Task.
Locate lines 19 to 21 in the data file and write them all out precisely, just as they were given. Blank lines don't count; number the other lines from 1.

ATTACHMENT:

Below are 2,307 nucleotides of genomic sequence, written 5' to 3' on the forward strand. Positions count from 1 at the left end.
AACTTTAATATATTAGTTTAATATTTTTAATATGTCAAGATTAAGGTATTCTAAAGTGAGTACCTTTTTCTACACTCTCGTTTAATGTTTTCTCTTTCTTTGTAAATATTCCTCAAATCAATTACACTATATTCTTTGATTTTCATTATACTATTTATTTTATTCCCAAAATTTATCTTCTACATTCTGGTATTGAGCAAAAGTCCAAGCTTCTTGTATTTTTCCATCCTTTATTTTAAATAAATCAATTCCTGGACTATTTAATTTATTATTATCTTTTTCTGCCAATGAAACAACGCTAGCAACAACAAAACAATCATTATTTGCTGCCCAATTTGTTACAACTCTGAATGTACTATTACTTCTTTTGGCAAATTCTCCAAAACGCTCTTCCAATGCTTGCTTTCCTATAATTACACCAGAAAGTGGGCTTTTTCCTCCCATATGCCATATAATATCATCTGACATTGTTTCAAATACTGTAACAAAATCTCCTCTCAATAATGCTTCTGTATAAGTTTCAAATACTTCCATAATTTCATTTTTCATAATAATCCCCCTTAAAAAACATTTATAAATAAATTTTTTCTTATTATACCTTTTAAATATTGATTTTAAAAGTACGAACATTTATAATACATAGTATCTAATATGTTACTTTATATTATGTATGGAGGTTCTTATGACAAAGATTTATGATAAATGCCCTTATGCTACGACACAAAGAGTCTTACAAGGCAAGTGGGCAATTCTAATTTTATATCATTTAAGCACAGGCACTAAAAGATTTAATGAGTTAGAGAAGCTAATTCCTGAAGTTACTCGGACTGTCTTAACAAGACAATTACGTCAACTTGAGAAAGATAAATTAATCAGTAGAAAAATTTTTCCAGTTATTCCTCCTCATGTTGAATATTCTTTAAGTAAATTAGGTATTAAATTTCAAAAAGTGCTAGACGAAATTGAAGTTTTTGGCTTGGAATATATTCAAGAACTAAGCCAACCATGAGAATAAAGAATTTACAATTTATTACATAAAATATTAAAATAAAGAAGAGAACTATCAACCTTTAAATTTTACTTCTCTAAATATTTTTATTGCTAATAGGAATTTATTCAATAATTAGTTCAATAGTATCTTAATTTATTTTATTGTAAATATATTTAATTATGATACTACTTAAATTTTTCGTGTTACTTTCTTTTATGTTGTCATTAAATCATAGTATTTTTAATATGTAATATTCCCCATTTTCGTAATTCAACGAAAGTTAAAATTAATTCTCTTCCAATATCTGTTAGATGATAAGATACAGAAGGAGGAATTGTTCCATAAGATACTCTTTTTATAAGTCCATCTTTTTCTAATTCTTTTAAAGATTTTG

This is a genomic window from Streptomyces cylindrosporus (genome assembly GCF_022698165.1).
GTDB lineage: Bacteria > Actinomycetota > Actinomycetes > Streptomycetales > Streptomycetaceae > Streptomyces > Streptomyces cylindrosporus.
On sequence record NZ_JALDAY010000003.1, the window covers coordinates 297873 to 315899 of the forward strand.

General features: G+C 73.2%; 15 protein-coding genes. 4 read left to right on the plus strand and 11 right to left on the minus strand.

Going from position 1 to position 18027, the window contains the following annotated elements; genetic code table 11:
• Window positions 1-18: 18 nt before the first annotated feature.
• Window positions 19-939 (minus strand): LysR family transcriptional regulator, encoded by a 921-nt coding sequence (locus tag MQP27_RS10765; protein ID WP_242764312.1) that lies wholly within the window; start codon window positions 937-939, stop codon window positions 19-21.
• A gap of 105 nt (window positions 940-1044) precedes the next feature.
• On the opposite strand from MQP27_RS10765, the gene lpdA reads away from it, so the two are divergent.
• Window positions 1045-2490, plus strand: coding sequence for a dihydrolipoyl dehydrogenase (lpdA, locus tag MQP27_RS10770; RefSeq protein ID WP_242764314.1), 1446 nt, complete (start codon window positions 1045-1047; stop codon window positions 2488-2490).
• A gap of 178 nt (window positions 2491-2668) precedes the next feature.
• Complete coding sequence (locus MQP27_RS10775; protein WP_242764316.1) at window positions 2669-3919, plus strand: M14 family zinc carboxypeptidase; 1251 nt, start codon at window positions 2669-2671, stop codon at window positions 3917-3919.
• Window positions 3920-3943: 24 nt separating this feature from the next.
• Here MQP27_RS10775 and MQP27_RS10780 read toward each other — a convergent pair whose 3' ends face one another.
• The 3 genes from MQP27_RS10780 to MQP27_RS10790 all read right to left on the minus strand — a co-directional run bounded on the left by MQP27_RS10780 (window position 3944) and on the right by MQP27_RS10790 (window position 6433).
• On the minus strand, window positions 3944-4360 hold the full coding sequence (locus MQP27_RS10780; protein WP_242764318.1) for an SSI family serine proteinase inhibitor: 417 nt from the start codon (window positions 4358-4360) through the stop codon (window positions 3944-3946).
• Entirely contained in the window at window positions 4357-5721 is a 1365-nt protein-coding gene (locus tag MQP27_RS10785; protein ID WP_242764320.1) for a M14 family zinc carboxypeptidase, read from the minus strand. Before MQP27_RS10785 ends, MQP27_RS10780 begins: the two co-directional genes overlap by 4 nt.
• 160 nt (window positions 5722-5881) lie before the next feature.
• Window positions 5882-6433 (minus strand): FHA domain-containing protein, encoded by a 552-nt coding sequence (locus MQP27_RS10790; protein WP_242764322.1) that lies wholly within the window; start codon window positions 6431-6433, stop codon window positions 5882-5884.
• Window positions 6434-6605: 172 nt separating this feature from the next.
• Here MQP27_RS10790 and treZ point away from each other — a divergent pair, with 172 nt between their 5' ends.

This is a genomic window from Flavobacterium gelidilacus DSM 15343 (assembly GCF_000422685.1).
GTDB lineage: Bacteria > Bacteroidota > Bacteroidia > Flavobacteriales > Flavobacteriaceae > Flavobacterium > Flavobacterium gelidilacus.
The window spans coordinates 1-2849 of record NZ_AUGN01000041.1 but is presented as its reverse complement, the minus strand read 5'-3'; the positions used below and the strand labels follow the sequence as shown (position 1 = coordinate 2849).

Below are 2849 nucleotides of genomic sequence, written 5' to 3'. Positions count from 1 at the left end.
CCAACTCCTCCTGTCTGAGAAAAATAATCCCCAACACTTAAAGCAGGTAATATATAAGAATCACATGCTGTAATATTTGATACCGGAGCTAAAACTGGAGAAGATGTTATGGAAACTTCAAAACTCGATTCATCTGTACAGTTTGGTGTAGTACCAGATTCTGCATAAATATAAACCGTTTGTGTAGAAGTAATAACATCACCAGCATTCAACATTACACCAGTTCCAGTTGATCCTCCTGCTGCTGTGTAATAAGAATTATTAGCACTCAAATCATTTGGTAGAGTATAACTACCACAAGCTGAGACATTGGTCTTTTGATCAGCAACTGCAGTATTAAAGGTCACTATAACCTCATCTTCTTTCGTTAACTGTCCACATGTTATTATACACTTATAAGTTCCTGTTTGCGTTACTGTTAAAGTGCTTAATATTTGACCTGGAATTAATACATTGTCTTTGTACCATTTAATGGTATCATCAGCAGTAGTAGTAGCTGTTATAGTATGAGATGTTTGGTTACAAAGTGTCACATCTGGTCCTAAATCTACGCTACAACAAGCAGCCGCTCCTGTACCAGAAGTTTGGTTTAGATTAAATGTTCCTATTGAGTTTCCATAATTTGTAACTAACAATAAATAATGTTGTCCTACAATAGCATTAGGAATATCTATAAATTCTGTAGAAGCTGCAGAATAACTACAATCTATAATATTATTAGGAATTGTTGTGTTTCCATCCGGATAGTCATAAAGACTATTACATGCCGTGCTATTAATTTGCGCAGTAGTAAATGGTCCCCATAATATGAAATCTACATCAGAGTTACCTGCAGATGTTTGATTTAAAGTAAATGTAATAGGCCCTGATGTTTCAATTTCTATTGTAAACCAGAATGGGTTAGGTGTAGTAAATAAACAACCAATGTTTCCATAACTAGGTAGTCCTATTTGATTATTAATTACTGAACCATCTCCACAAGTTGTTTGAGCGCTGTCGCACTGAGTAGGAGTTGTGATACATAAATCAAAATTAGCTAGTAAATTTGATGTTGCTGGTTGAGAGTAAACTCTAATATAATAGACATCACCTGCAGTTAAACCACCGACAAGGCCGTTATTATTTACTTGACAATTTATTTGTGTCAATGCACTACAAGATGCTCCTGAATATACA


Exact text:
• Entirely contained in the window at window positions 4357-5721 is a 1365-nt protein-coding gene (locus tag MQP27_RS10785; protein ID WP_242764320.1) for a M14 family zinc carboxypeptidase, read from the minus strand. Before MQP27_RS10785 ends, MQP27_RS10780 begins: the two co-directional genes overlap by 4 nt.
• 160 nt (window positions 5722-5881) lie before the next feature.
• Window positions 5882-6433 (minus strand): FHA domain-containing protein, encoded by a 552-nt coding sequence (locus MQP27_RS10790; protein WP_242764322.1) that lies wholly within the window; start codon window positions 6431-6433, stop codon window positions 5882-5884.